Raising to represent that you have a big hand can often scare your opponents away, even if they have the best hand (your raise makes them believe they are beat). Knowing when the other player is bluffing or doesn’t have the best possible hand takes skill, and practice is the only way to gain that skill.

But if someone asked “is poker luck?” – I would tend to say yes. I think it is more luck than skill, especially when you are very skilled yourself and are playing with people that are equally as skilled.

What do you think? Are you a poker player who knows something about the game? Comment below..

  1. Hi! This is an issue that can make poker seem like a paradox. I’m a professional player and my short answer is “yes and no and yes.”

    In the short term, whether or not a skilled player wins or loses is determined much by luck. But in the long term, a skilled player is almost guaranteed to win (assuming he’s not only playing against players as skilled as him). The money he saves from his good folds, plus the money he earns from his well-calculated bets (and the mistakes his opponents make by calling those bets), all adds up to a steady hourly profit that reveals itself when the streaks of good and bad luck cancel each other out.

    Notice the stipulation, “when the streaks cancel out.” Theoretically, it’s possible for the best player in the world to lose at every table he sits at for the rest of his life, and likewise for the worst player to beat every table! For this reason, one could take the view that poker is completely luck, and in a way he’d be right. I take a different approach. If P is the probability of a good player losing in the long term, then I say poker is (100*P)% luck in the long term. I think most pros would agree that P is astronomically low, so in the long run, poker rounds to 100% skill.

    Think of it like this: the pros are the “house” and the fish are the gamblers. It’s almost as hard for a pro to lose in the long run as it is for the casino to lose in the long run (I say “almost” because the casino needs no skill, whereas a pro must keep playing well). For a bad poker player to win in the long run would be like a craps player winning in the long run.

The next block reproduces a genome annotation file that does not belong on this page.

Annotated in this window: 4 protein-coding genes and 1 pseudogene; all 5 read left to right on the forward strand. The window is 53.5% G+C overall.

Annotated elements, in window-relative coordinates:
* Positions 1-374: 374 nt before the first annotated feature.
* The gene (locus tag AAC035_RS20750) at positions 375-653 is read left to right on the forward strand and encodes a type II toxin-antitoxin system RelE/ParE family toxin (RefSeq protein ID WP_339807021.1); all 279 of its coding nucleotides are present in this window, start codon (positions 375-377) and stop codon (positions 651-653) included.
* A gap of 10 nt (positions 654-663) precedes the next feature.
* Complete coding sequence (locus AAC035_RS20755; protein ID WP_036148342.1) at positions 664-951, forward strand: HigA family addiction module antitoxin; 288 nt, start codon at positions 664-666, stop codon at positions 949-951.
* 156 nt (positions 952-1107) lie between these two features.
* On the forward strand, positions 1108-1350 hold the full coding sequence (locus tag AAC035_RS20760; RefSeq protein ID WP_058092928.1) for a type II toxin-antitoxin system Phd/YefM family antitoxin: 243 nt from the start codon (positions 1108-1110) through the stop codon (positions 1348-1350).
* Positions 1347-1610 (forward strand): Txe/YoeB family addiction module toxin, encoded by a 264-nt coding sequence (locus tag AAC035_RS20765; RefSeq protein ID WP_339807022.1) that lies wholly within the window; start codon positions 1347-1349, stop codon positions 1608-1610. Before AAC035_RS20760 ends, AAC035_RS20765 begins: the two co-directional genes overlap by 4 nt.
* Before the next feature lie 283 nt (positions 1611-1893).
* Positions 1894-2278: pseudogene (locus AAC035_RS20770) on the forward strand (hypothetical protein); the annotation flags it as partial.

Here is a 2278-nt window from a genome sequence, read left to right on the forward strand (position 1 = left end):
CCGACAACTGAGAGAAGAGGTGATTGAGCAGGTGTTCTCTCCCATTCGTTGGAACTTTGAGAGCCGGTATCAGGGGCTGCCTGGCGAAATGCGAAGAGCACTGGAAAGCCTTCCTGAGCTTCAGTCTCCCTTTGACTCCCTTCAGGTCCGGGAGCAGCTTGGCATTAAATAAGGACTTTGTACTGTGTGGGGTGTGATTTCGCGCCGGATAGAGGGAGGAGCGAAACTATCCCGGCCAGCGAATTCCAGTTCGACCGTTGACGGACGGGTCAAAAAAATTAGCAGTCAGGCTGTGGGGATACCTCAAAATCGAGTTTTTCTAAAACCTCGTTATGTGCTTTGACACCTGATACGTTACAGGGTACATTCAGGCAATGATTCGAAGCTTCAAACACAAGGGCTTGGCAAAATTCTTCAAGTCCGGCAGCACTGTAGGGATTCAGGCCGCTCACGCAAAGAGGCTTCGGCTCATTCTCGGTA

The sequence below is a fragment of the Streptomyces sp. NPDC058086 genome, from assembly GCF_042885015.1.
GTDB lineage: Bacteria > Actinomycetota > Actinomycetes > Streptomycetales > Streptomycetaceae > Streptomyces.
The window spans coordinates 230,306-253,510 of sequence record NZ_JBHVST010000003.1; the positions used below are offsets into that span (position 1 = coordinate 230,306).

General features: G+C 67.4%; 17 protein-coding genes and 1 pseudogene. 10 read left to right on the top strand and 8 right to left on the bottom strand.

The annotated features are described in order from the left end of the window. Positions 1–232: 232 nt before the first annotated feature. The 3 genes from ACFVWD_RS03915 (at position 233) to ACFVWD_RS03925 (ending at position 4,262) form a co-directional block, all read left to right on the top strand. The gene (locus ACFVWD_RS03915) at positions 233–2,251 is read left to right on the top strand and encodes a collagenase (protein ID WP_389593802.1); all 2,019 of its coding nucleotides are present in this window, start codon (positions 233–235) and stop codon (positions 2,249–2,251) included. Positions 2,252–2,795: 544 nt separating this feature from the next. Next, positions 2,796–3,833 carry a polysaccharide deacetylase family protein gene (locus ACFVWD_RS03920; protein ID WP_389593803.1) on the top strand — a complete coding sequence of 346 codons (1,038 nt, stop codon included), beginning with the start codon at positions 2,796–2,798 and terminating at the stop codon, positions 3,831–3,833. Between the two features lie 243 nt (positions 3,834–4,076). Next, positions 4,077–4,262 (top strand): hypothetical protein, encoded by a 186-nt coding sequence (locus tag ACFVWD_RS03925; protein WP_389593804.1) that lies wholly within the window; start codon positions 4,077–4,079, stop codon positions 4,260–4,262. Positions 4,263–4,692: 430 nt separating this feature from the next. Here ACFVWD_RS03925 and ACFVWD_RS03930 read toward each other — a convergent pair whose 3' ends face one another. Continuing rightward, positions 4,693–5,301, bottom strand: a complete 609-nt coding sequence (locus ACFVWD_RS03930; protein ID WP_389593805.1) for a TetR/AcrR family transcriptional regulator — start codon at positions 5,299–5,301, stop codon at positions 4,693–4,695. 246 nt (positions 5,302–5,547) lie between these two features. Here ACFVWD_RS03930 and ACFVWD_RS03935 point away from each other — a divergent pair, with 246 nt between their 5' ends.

It’s like any other event involving chance. If you flip a coin 10 times, it’s not so unlikely for it to land on Tails 10 times. But after 10^100 flips, the percentage will be pretty darn close to 50%, otherwise a miracle has happened. When a pro loses one night, he doesn’t quit poker forever. He keeps playing because he trusts that over time, the percentages will happen as math dictates they should.

    Defining the skill-luck ratio for a short term is trickier. I think the ideal way to define it would be to find someone in the universe who plays absolutely perfect poker (pretend there’s a genius alien out there that happens to play poker), make it play in Earth’s casinos, and keep a log of its results. Whatever the alien’s win percentage for a given period of time, is the true percentage of skill involved in that length of poker session. So if the alien wins in every 7 out of 10 hours it plays, then an hour of poker is 70% skill. If it wins 9 out of 10 days it plays, then a day of poker is 90% skill, and so on. Since we don’t have a perfect player on Earth, we can’t know what the true short-term ratio of skill to luck is, nor the time-dependent function.

    Keep in mind that I’ve mainly been talking about cash games. A tournament involves more luck because you only get one buy-in (or your rebuys are small compared to the average chipstack), the blinds increase, and the chips aren’t worth money until you place. I’m only a cash player, but I think most tournament players would agree that a single tournament is mostly luck (my own uneducated guess would be 80%). As for the long-term luck factor of tournaments, I have no clue, but I have to imagine it’s greater than that of cash games.

    You also mentioned the possibility of equally skilled players playing each other. In such a game, any win (short term or long) would be purely luck, as would any loss. In the long run, they should all make nothing from each other, and will end up losing to the rake. I hope it’s a long time before this becomes the state of poker…long live the fish!

  2. of cource poker, especially tournament is all luck. for example, in wsop 2010 the champion won four times with bad started hans such as 10svs11, jjvskk, 1qvs1k and all those hands mizrachi won
    as nuguen said, in mtt poker depends on pure luck